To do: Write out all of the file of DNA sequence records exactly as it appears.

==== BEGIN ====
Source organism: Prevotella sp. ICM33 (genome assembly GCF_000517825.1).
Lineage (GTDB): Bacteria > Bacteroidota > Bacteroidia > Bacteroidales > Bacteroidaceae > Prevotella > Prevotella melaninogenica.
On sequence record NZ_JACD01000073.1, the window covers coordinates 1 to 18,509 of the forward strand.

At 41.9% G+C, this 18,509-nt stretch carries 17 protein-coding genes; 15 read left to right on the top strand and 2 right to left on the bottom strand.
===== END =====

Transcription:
Source organism: Prevotella sp. ICM33 (genome assembly GCF_000517825.1).
Lineage (GTDB): Bacteria > Bacteroidota > Bacteroidia > Bacteroidales > Bacteroidaceae > Prevotella > Prevotella melaninogenica.
On sequence record NZ_JACD01000073.1, the window covers coordinates 1 to 18,509 of the forward strand.

At 41.9% G+C, this 18,509-nt stretch carries 17 protein-coding genes; 15 read left to right on the top strand and 2 right to left on the bottom strand.